Plan In Place
Thailand’s current government is keenly aware of these challenges and the need for further work in the sector, which have led to the 12th National Economic and Social Development Plan 2017-2021, which makes human resource development one of its six main aims.
The strategy aims to improve security, competitiveness, social equality and green growth, as well as rebalance public sector development. The principles of SEP are the basis for the strategy, which Prime Minister Prayut sees as vital during a time of “Thailand’s fourth industrial revolution.”
Referring to this initiative as Thailand 4.0, the prime minister has also said the plan sees both reform of five existing industries, the so-called First S-Curve, and the promotion of five other sectors, known as the New S-Curve. The old five legacy industries include automotive, electronics, medical and wellness tourism, agriculture and biotechnology, and food, while the New S-Curve includes robotics, aviation and logistics, biofuels and bio-chemicals, the digital industry and health care services. The latter group is thus entirely composed of high-tech, high value-added sectors, all of which require both a highly educated workforce and capital investment.
Attracting investment is also an issue for Thailand, as the global atmosphere of uncertainty has taken its toll. At the same time, with the country in transition, not only between monarchs, but also in its movement back towards an elected government, political risk has made investors reluctant to commit and consumers reluctant to spend. In order to help counteract these trends, the government and the state Board of Investment (BOI), which promotes foreign direct investment, have announced new incentives. Restrictions on foreign entrants in a number of services, such as banking and insurance, have been eased, with plans for this relaxation to be expanded to other sectors.
At the same time, the government has unveiled a plan for substantial infrastructure spending, with some BT2.2trn ($62bn) now earmarked for 2017 alone, mostly for the transport sector. This area is a key pillar for economic development, with impacts on other sectors. The IMD’s World Competitiveness Scorecard ranked Thailand 28th out of 61 countries in 2016, up from 30th in 2015; however, its infrastructure ranking slipped from 46th to 49th. Poor transport infrastructure also adds to regional and rural-urban divides, which can be a liability as the government works to ease social tensions.
At the same time, S-curve industries, both old and new, are receiving a range of benefits from the BOI, including eight-year corporate tax exemptions, a 25% reduction in installation and construction costs, and double deductions in areas such as transport and utility fees. All these incentives should help mobilise funds for the range of projects the government now wants to undertake. The $62bn in infrastructure spending, for example, is to be funded by a combination of borrowing, national budget allocations and public-private partnerships.
The government has also announced a series of significant investments in technology and innovation. The BT10bn ($281.7m) technological innovation park in Chonburi Province, south-east of Bangkok, is one of the more recent of these initiatives and is scheduled to open in 2018 and attract both start-ups and global tech giants. The government also announced the creation of a $570m venture fund in April 2016, with the aim of financing some 2500 existing tech start-ups.
The private sector has responded to this effort, with mobile operator True Corporation unveiling plans for a $500m digital hub project, True Digital Park, in 2018. Thailand is already changing, moving towards the kind of higher value-added economy necessary to raise incomes to the next level. This is being planned in a way that follows the precepts of SEP. The new king may have a key role to play in this as well, ensuring that his father’s legacy continues in the economic, political and social spheres.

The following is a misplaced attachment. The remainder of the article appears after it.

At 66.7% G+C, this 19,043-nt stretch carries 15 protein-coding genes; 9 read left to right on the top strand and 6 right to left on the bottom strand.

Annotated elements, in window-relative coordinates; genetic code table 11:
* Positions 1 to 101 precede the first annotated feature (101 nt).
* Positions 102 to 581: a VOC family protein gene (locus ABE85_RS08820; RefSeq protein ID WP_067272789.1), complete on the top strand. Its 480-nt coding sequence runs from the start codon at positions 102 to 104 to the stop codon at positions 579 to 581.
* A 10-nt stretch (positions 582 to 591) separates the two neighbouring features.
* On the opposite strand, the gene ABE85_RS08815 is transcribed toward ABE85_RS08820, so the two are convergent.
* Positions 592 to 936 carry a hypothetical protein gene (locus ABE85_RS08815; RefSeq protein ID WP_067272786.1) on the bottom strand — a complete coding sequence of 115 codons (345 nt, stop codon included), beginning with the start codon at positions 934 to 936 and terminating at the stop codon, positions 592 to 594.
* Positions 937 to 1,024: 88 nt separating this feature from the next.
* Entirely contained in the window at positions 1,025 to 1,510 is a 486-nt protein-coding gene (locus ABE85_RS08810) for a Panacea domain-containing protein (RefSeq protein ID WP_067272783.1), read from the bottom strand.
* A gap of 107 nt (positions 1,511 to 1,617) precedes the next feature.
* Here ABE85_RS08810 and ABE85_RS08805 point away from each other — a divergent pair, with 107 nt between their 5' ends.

The Golden Thread
At his coronation in 1950, King Bhumibol Adulyadej declared that he would reign “with righteousness for the happiness and benefit of the Siamese people.” Today, 67 years later, his success has had a lasting and substantial impact on the South-east Asian nation. Indeed, the legacy of the late king is a great one, consisting not only of the achievements of his many decades on the throne, but of the centuries of monarchical tradition that came before him. His popularity cut across a number of social divides, such as class, region, urban-rural, military and civilian.
Few monarchs, or leaders of any kind, have managed to bring together such a degree of intellect and insight with practical application and experience as the late Thai king. King Bhumibol Adulyadej was ahead of his time in terms of his thinking on the environment and sustainability, while his thoughts in the economic sphere gained validation in the heat of the 1997-98 Asian financial crisis.
The unbroken thread of the monarchy and Chakri dynasty is a strong one, binding together the sometimes disparate factions and interests of this vibrant kingdom. Its role in bringing the nation together is also one that the new king seems particularly aware of. In late 2016 King Maha Vajiralongkorn said, “No matter what problems we may face in our country, we believe that if we work together, we can overcome and alleviate any situation.”
He now sits on the throne at this time of great change, with the need for reform and reconciliation at the forefront. Thais and many others besides wish his reign every success in meeting these challenges.
You have reached the limit of premium articles you can view for free.
Choose from the options below to purchase print or digital editions of our Reports. You can also purchase a website subscription giving you unlimited access to all of our Reports online for 12 months.
If you have already purchased this Report or have a website subscription, please login to continue.